The s’mores were also a big hit there, but it was too hot at our party. I think the marshmallows melted on their own.

— Music: If you can’t hire a band, set up a boombox for music, says Kerry Rossow, author of the “HouseTalkN” blog.

— Other amenities: Have bins for trash and recyclables. Organizers of the Washington Street 4th of July block party even had separate containers for composted material.

Make sure you have a couple of houses open for bathroom breaks (or cooling centers). Most people will stay outside otherwise, unless it rains or gets unbearably hot (yeah).

The best advice? “Relax — it’s your party, too,” Patterson says.

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Blog Photo

Recipe for Super Bubbles:

Here's how to impress your children with giant-sized bubbles.

First, find a medium-sized plastic storage tub, or similar-sized container.

Pour in approximately half of a large bottle of bubbles and a tablespoon each of dish soap and glycerin.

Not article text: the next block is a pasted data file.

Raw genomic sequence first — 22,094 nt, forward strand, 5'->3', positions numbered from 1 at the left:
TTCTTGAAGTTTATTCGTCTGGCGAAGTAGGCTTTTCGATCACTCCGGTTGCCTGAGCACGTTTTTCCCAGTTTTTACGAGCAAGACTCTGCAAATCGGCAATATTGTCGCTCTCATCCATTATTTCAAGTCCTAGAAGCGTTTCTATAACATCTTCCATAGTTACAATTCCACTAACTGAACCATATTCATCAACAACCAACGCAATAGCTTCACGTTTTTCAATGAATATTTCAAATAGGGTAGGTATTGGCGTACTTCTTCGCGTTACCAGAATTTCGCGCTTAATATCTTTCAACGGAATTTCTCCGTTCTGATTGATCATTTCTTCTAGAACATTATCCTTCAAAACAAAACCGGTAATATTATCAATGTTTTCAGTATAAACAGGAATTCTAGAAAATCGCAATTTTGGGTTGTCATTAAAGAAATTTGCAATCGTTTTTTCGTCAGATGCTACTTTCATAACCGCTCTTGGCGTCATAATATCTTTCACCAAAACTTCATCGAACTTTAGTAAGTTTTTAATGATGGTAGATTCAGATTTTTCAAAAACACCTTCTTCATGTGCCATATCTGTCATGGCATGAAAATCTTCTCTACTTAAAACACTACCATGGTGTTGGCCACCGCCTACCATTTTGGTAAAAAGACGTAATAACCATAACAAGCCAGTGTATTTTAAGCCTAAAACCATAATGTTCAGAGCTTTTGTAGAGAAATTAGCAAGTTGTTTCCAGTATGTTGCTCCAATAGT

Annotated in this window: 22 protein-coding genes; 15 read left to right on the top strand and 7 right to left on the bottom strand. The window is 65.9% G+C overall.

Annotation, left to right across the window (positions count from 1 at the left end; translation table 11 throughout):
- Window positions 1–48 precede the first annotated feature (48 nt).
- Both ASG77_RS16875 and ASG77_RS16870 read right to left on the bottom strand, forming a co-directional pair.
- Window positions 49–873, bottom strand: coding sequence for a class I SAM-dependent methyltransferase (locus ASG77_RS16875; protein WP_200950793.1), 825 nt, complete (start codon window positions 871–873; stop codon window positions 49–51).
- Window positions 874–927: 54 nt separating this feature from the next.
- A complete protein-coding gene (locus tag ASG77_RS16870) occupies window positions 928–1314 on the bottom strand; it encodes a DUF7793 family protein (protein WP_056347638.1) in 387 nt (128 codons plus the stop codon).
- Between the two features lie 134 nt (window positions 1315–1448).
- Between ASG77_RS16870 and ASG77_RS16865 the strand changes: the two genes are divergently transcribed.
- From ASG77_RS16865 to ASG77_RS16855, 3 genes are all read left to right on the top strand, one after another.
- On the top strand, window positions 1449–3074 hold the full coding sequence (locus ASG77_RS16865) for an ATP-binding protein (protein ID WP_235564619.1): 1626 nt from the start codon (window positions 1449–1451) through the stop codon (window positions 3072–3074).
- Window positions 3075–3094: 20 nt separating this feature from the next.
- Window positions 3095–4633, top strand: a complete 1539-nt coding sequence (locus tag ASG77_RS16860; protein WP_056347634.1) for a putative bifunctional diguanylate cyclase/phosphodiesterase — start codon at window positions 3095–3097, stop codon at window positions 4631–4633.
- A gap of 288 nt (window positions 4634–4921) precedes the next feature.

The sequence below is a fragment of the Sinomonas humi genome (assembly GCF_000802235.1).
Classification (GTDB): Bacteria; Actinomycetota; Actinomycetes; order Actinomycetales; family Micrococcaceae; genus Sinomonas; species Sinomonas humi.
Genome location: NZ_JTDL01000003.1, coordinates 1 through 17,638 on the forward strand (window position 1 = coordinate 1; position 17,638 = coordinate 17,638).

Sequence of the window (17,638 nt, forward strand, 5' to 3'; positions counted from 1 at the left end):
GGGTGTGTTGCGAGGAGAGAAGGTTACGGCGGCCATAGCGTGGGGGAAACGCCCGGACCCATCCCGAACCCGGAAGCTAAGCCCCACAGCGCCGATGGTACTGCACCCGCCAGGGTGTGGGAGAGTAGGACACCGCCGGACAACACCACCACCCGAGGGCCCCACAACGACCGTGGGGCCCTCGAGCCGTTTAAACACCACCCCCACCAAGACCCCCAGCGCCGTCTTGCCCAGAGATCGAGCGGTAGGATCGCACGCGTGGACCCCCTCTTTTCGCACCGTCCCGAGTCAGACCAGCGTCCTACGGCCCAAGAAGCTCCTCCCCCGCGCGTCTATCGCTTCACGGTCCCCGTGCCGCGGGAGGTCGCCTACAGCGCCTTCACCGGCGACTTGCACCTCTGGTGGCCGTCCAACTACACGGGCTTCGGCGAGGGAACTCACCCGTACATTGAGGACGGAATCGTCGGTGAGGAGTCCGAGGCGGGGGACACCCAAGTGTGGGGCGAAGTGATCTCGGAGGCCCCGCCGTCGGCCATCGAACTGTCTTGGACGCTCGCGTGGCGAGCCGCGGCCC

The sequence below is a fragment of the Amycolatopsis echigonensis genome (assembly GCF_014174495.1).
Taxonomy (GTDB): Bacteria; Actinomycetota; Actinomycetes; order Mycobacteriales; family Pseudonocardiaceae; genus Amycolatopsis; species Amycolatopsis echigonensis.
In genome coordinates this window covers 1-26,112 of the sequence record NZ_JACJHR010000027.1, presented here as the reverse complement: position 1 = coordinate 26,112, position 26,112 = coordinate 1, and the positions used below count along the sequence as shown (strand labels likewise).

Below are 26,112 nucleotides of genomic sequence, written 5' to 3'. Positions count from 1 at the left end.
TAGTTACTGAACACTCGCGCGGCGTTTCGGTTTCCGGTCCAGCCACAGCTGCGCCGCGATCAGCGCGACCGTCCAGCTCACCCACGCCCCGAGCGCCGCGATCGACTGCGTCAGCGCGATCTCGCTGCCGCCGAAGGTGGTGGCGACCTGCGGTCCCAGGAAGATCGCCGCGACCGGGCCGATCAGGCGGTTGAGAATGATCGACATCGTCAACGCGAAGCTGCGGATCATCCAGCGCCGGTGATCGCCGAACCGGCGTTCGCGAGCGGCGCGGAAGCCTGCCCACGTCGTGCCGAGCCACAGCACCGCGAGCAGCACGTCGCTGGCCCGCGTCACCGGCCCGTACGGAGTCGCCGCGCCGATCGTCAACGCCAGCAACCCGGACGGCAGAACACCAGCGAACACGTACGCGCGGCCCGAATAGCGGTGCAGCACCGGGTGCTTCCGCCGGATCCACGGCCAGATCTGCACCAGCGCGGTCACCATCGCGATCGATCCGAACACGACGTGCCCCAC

To make the bubble "wand," thread a length of yarn (approximately 2.5 feet) through two plastic straws, and tie it in a circle. (The straws serve as handles.) Dip the wand into the bubble mixture, and pull it through the air. Voila! Super bubbles.

Some tips from Amy: You can make bigger or smaller bubbles by varying the length of yarn, but if it's too big it won't work. Also, it's a little tricky to stuff the yarn through the straws, so she suggests sucking it through - but not too hard, or you'll get a mouthful of yarn.

Good luck!

________________

Julie Wurth writes and blogs about families and covers the University of Illinois for The News-Gazette in Champaign. Leave a comment below, or contact her at (217) 351-5226, jwurth@news-gazette.com or Twitter.com/jawurth.

Photos:

1. Neighbors enjoy the Lynn Street block party in Champaign on June 2, 2012. John Dixon/News-Gazette

2. Peter Sheeley, 4, tries out a steel drum from the I Pan band. John Dixon/News-Gazette

3. You can get barricades like this from your local public works department, but be sure to give your neighbors plenty of advance warning before you close off any streets. News-Gazette file photo

4. Kelly Evans was a champion bubble-maker at the Lynn Street block party. Julie Wurth

5. Using yarn and a couple of straws, Sophia Urban, 10, demonstrates the proper technique for super bubbles. Julie Wurth